In addition, obese individuals have higher rates of executive function impairment , and have at least double the risk of developing Alzheimer’s disease than the general population .
Type 2 diabetes mellitus: The molecular and biochemical abnormalities in Alzheimer’s disease brains mimic the effects of type 2 diabetes mellitus or non-alcoholic steatohepatitis on skeletal muscle, adipose tissue, and liver, further indicating that Alzheimer’s disease is a brain insulin resistance-related disease.
Insulin resistance diseases often overlap within the same individuals. In support of this notion, longitudinal research demonstrates that type 2 diabetes mellitus and obesity/dyslipidemic disorders correlate with subsequent development of mild cognitive impairment, dementia, or Alzheimer’s disease .
Non-alcoholic fatty liver disease: The fact that obesity by itself, is not an independent risk factor for mild cognitive impairment and neurodegeneration suggests that factors associated with obese states govern these tendencies .
Independent research demonstrates that cognitive impairment and neuropsychiatric dysfunction occur with steatohepatitis (i.e. an advanced stage of nonalcoholic fatty liver disease) and hepatic insulin resistance of various etiologies, including obesity, alcohol abuse, chronic Hepatitis C virus infection and Reyes syndrome .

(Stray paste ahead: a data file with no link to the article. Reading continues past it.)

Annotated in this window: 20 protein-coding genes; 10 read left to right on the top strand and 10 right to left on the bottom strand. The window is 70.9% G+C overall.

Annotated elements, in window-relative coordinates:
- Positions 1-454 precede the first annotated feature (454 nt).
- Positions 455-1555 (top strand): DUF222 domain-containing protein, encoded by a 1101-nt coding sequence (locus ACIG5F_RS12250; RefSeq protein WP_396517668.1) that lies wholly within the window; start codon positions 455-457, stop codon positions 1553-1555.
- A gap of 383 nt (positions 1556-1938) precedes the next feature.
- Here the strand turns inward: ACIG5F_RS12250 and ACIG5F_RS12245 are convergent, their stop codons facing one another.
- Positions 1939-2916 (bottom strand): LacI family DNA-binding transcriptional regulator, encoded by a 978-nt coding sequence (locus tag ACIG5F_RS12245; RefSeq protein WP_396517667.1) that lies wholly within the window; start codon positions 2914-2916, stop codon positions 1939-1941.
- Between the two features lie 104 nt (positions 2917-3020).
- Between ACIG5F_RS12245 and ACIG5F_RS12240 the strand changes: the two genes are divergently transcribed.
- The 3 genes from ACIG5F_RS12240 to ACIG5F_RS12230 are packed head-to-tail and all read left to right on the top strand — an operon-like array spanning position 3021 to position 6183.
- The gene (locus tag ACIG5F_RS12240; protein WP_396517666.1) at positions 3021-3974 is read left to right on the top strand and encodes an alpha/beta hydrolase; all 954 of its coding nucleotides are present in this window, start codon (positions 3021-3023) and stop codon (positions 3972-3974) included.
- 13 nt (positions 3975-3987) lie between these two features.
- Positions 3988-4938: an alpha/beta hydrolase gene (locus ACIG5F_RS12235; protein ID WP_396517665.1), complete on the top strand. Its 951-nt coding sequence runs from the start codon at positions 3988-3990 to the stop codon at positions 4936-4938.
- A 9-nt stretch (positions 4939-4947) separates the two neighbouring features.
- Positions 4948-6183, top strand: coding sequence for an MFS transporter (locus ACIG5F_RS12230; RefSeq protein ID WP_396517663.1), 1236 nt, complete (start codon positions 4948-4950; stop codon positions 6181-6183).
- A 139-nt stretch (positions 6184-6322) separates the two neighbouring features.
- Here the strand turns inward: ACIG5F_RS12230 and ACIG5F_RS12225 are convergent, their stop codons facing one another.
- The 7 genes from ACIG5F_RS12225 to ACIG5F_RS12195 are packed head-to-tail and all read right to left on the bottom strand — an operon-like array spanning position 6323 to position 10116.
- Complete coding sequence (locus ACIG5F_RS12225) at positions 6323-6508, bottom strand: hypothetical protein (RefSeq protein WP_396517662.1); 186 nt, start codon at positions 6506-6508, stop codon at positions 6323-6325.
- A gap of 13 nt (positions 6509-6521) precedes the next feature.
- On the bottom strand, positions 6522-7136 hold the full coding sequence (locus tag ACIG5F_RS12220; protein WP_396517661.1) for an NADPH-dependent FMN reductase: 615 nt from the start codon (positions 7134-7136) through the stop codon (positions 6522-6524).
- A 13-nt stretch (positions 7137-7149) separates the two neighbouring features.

Nonalcoholic fatty liver disease with type 2 diabetes mellitus and visceral obesity is associated with brain atrophy, neurodegeneration, and cognitive impairment .
Metabolic syndrome: Metabolic syndrome is a collection of disease processes centered around insulin resistance, visceral obesity, hypertension, and dyslipidemia .
Studies have linked peripheral insulin resistance, visceral obesity, and metabolic syndrome to brain atrophy, cognitive impairment, and impaired executive function .
Comprehensive findings in humans and experimental models suggest that peripheral/systemic insulin resistance disease states serve as cofactors in the pathogenesis and progression of neurodegeneration.
If you already have type 2 diabetes, there are ways that you can better manage it and lower your risk for developing type 3 diabetes.
Here are some of the proven methods for managing type 2 diabetes and minimizing organ damage:
Like most diseases humans face today, lifestyle factors contribute a large amount in determining your risk. This is why it is so important to ensure that you are sleeping well, eating well, hydrating with water, exercising daily, and maintaining a healthy weight, and it is also why STEEL drills these points home as much as possible.
After all, many of these 'lifestyle' diseases can largely be prevented by just focusing on the basics!